Stalin's successors began their tenure with an unusual economic inheritance. Under the dictator's five-year plans, the Russians had achieved very uneven results.
At the height of the 1932-33 Ukrainian famine under Joseph Stalin, starving people roamed the countryside, desperate for something, anything to eat. In the village of Stavyshche, a young peasant boy watched as the wanderers dug into empty gardens with their bare hands. Many were so emaciated, he recalled, that their bodies began to swell and stink from the extreme lack of nutrients.
Dr. Harris explains why all Bolsheviks agreed on the need to overcome economic backwardness. He explores why Soviet industrialisation took the form it did in the late 1920s, and then explores a fascinating paradox: How the Soviet planned economy in the 1930s was at once both a spectacular success and a catastrophic failure.
The early years of Joseph Stalin's leadership of the Soviet Union saw enormous changes from the years of Lenin. A major change was in the economic policy of the communist party. Stalin moved away from the New Economic Policy and created a series of five-year plans aimed at modernizing the Soviet Union to match its western counterparts. There were some extremely nasty parts to the effort, and this is the story of how his plans worked out.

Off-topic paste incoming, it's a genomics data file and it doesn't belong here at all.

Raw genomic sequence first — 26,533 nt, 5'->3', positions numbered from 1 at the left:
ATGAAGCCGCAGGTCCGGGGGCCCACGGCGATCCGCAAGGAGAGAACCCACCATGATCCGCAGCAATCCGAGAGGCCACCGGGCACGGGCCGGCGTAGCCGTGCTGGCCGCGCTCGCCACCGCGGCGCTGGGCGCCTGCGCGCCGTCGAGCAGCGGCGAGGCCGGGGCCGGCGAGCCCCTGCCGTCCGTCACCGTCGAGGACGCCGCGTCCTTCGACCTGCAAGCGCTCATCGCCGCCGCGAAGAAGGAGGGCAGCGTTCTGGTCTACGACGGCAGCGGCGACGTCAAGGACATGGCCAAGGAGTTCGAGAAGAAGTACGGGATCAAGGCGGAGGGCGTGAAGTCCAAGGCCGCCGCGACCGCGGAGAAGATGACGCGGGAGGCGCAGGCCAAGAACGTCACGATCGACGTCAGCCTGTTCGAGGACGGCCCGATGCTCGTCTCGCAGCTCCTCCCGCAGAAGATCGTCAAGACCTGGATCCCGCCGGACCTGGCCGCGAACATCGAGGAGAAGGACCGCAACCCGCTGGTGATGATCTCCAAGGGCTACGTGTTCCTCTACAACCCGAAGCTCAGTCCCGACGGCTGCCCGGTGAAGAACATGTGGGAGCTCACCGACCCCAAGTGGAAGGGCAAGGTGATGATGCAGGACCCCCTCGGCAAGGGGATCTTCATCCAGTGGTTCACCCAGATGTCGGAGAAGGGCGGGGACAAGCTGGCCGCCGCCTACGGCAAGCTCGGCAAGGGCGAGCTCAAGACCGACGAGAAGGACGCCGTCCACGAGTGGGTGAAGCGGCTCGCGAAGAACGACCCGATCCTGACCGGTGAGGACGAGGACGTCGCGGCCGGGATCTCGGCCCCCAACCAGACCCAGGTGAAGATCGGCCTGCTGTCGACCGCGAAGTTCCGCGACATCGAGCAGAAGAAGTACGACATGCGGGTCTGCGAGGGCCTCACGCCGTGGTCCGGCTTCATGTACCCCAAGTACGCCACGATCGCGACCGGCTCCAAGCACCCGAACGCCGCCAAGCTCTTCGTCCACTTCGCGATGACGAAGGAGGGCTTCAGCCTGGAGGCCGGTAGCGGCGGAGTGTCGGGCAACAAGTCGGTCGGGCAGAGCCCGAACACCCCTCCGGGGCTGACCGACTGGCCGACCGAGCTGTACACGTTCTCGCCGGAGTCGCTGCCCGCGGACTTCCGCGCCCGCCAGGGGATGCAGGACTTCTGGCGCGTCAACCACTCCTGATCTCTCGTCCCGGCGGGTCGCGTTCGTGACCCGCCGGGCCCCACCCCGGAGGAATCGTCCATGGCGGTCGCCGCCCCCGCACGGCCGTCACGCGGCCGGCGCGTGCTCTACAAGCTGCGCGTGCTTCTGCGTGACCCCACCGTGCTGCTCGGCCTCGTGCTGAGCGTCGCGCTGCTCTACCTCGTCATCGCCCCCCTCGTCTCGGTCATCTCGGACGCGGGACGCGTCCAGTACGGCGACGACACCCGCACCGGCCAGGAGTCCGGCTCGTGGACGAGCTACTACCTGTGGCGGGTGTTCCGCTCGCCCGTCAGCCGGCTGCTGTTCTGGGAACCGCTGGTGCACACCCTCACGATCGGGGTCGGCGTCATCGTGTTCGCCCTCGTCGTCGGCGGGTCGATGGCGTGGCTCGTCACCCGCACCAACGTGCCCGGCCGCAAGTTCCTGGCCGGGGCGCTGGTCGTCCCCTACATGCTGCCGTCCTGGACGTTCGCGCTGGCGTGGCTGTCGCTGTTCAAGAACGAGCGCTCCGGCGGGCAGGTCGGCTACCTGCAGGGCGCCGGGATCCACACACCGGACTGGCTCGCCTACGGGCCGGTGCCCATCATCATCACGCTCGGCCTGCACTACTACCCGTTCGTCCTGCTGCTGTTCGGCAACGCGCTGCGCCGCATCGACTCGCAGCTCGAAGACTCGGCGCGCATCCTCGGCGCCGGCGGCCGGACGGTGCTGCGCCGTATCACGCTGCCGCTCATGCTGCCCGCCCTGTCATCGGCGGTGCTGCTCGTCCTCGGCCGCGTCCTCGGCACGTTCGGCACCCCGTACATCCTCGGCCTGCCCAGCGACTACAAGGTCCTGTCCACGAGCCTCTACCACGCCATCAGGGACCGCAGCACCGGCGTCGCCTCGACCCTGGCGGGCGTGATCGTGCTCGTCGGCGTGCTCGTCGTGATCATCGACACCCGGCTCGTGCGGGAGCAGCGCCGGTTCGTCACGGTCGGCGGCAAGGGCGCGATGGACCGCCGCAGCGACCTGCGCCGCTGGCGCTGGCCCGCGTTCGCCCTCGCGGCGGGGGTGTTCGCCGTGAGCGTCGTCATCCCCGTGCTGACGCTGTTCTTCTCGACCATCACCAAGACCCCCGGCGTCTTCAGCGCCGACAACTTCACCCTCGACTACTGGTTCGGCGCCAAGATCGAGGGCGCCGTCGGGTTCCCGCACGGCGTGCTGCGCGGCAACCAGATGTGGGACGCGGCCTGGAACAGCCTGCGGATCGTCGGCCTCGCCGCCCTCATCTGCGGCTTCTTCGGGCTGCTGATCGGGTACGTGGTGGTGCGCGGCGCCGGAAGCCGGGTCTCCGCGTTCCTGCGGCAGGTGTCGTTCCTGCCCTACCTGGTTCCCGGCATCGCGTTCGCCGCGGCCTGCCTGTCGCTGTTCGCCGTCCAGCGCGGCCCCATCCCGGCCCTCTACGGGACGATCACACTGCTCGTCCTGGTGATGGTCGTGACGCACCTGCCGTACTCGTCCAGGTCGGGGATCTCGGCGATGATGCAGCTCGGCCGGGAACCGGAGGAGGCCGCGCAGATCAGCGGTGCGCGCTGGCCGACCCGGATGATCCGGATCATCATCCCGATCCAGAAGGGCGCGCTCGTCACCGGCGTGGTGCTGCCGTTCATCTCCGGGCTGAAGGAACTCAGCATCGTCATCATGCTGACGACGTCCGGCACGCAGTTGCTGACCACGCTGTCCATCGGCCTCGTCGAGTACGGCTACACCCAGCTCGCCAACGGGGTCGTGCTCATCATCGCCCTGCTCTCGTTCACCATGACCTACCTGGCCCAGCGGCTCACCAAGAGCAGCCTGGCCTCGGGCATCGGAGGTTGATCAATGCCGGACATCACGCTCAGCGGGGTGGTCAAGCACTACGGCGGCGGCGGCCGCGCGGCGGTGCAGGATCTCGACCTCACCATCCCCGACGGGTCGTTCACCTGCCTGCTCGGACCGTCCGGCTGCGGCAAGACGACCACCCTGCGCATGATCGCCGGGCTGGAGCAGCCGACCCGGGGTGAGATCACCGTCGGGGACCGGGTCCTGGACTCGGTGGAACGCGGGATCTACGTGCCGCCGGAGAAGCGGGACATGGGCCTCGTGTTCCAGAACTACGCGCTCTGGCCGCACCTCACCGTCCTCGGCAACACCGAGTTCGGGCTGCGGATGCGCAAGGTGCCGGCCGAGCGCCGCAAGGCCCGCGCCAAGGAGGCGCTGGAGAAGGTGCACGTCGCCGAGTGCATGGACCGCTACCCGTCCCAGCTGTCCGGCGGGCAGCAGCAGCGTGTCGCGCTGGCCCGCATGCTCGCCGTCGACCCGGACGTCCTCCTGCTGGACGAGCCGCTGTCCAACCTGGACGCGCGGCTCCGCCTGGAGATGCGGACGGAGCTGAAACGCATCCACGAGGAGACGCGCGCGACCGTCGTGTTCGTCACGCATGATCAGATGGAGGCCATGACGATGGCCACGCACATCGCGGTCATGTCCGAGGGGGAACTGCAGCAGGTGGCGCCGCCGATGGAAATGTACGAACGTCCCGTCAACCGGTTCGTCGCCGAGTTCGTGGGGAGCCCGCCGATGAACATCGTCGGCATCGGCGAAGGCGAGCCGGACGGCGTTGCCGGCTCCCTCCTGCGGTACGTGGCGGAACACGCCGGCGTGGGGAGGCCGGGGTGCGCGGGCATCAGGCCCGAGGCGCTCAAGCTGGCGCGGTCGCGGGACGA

Written in March of 1906 prior to the Stolypin land reforms that would take place in November of the same year.
The five-year plans of the Soviet Union, sometimes referred to simply as the five-year plans, or as “пятилетки” in Russia, were a series of plans designed to improve the economy of the Soviet Union through increased agricultural and industrial production at the expense of consumer goods. Created by a state planning committee, the plans aimed to bring the Soviet Union up to par with other Western nations, and establish the USSR as one of the great superpowers of the world.
This paper studies structural transformation of Soviet Russia under Stalin in 1928-1940 from an agrarian economy to an industrialized power. We analyze this change through the lens of a two-sector neoclassical growth economy.
By Mark Harrison Edited by Silvio Pons, Università degli Studi di Roma 'Tor Vergata', Stephen A. Smith, University of Oxford
Publisher: Cambridge University Press pp 348-376
After the triumph of the October Revolution in Russia the issue of how to develop a backward economy towards a socialist society took pre-eminence. The relationship between agriculture and industry was one of the key issues.
The drive to nationalize all the land in the USSR reflected Bolshevik ideology far more than the interests and desires of the peasantry or even practical considerations.
At the turn of the nineteenth century, the long-standing dispute between Russian liberals and conservatives about the country’s development prospects was actively joined by a third force—the socialists, who professed to speak on behalf of the simple people.